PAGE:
of South Africa (UNISA)
This article addresses the contemporary
phenomenon of Eve Ensler’s The
Vagina Monologues. Whilst the play’s popular success is
beyond question, its philosophical successes warrant closer attention.
I examine the manner in which The
Vagina Monologues purports to speak for womanhood and assess
whether, given cultural and gendered variables, this is indeed
possible. I conclude that Ensler’s overt reliance on biological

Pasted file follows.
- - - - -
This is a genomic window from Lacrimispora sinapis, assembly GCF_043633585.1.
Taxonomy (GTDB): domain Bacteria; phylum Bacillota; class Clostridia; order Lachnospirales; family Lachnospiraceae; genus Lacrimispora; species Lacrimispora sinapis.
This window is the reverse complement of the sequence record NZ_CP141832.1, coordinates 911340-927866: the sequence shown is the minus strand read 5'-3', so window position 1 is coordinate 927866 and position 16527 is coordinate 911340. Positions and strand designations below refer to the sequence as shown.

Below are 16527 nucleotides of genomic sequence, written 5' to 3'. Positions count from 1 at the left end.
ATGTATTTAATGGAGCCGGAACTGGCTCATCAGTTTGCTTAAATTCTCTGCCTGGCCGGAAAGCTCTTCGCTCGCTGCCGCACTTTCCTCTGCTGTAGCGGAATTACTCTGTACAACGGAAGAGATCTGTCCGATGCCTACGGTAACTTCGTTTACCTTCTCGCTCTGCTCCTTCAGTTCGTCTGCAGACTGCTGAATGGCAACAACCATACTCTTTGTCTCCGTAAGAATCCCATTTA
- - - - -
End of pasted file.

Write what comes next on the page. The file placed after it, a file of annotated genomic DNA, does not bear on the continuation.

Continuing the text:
femaleness and fixity of language results in a deeply exclusionary
work, and one that is, crucially, unaware of its own constructions.
Paradoxically, while seeking to address the marginalisation and
oppression the female body has experienced, Ensler’s appeal to a
physically universal womanhood ultimately re-inscribes these very
notions. As such, I critique Ensler’s implied insistence on a
normative body, one that functions, quite literally, to silence
any-body outside of her representational framework.
Keywords: Eve Ensler, The
Vagina Monologues, feminism, woman, language, performance, body,